After an enjoyable evening of seeing fellow Democratic friends, watching the seven gubernatorial candidates speak and laughing at Alec Baldwin’s jokes, the IDP’s Fall Gala attendees likely left the event thinking to themselves, “Now, I wonder what Ed Fallon thought of all this.”

Fortunately for them, the former legislator chose to share his thoughts on the matter the next day. Unfortunately, his take was utter garbage and filled with outright inaccuracies and misnomers.

It is no surprise, of course, that Fallon did not view the state party’s biggest event in years in a positive light, calling it a “colossal failure.” He’s been angry toward the Democratic Party since losing the gubernatorial primary in 2006 and coming up short in a peculiar challenge to an incumbent Democratic congressman. But his criticism of the fundraiser – published in the Des Moines Register – was so petty and ridiculous that it bears some examination.

Let’s go through it line by line (his words in italics).

Maybe the Iowa Democratic Party’s (IDP) big annual event was a success in terms of generating funds for the party and enthusiasm for its candidates. But in several significant ways, it was a colossal failure.

1. The sound system performed horribly, with much of the speakers’ messages lost in an echo chamber of garbled sound waves.

He starts off with his one legitimate complaint. The audio for the event wasn’t great, though it did get a little better as the speeches went on and they made adjustments. The party did plenty of sound checks before the event started and it was working fine then, but once the room filled up with people, the audio got a little weird.

2. Not allowing the Events Center’s wait staff to stay and hear Alec Baldwin reeked of elitism. The decision was made by the facility’s management, but the IDP should have objected. Heck, the wait staff should have been paraded up to the stage and thanked with a standing ovation.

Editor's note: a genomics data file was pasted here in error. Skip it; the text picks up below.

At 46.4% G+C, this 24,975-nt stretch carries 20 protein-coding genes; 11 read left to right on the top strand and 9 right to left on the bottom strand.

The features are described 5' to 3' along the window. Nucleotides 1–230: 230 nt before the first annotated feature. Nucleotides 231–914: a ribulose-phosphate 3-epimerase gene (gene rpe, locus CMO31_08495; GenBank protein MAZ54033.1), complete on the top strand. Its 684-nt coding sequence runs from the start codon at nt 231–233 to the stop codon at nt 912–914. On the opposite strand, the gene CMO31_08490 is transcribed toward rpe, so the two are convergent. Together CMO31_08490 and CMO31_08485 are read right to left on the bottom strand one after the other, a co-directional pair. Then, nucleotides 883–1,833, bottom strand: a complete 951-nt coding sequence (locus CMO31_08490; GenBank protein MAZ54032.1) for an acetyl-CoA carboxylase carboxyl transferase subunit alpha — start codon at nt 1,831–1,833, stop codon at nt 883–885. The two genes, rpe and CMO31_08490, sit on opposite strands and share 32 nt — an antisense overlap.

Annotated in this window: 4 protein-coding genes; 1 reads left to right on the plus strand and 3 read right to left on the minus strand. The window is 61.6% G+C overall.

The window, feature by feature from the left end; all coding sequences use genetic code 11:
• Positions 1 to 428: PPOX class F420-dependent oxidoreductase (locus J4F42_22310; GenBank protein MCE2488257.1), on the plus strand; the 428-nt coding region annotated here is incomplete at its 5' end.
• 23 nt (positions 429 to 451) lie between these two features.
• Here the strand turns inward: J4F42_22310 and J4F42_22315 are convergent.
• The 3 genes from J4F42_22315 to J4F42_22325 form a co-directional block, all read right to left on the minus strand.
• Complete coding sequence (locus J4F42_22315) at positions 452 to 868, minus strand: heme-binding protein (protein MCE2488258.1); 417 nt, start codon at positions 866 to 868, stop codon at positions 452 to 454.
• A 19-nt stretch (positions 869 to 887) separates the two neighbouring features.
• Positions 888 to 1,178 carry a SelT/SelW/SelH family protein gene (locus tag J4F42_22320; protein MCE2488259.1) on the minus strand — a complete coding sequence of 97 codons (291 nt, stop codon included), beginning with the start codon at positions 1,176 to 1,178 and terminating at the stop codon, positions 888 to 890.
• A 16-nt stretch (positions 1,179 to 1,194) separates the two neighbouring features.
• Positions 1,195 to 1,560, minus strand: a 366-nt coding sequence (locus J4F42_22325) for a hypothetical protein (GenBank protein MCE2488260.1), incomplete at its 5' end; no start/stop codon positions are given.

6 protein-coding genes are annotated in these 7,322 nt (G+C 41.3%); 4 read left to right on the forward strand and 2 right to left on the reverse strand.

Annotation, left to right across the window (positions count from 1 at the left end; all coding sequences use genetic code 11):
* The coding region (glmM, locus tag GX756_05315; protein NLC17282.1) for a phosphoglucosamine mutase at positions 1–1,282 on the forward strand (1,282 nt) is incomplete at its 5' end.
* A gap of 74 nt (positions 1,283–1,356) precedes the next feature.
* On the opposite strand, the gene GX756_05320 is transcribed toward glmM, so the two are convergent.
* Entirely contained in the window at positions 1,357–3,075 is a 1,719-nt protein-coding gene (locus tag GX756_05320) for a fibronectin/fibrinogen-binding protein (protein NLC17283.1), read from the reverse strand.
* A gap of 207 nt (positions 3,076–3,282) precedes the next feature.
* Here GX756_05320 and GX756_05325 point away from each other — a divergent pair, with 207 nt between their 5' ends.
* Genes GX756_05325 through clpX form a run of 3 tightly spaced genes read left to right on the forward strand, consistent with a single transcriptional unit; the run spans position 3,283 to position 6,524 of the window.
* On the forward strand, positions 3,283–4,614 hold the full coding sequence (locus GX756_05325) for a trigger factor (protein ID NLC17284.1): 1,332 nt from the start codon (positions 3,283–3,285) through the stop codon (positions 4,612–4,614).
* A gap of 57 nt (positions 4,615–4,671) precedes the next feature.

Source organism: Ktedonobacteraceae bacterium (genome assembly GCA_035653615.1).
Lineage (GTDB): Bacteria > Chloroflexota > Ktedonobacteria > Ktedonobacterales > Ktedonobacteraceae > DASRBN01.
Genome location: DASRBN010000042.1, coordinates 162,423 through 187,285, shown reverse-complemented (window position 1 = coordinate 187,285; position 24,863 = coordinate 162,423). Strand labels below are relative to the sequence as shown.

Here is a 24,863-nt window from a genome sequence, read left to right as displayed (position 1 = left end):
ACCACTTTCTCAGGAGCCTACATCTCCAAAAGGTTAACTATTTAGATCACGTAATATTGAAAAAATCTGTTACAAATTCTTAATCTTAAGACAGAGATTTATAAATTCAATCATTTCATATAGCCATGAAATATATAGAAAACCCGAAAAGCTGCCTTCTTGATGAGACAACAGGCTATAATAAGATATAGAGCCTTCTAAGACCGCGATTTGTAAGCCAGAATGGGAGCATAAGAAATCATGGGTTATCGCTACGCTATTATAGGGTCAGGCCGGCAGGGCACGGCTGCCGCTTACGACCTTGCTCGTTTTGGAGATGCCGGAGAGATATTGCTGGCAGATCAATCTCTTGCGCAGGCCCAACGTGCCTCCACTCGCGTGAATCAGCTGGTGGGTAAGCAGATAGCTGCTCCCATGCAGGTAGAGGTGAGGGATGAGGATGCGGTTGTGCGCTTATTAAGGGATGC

This is ridiculous. Troy Price literally thanked the wait staff from the stage and the crowd gave them some of the biggest cheers of the night. The party has done this at nearly every major event I can remember and has always shown their appreciation for the people serving them. And they weren’t kicked out of the event, they were just done serving dinner by the time Baldwin took the stage.

3. The Gala was clearly a pay-to-play deal and the IDP milked candidates with the most money, notably Fred Hubbell and Nate Boulton. From what I could tell, these two purchased hundreds of tickets and spent possibly tens of thousands of dollars. Kind of reminds one of the much-maligned Republican Party of Iowa’s Ames Straw Poll, which Democrats have never been hesitant to slam.

Apparently campaigns buying tickets to the dinner is proof of an evil, primary-rigging conspiracy for Fallon. Suggesting there was “pay-to-play” is idiotic. Every gubernatorial candidate got to speak for the same amount of time whether they bought tickets or not. Each candidate had the same opportunity to put up signage. Each candidate got the same length of introduction. The speaking order was randomized. If some campaigns wanted to bring more of their supporters to the event than others, what’s the big deal?

Besides, isn’t it a good thing that these candidates are helping to bring in funds for the party so that Democrats can do more outreach? Haven’t we been complaining that top-of-ticket nominees haven’t done enough to ensure a strong party infrastructure?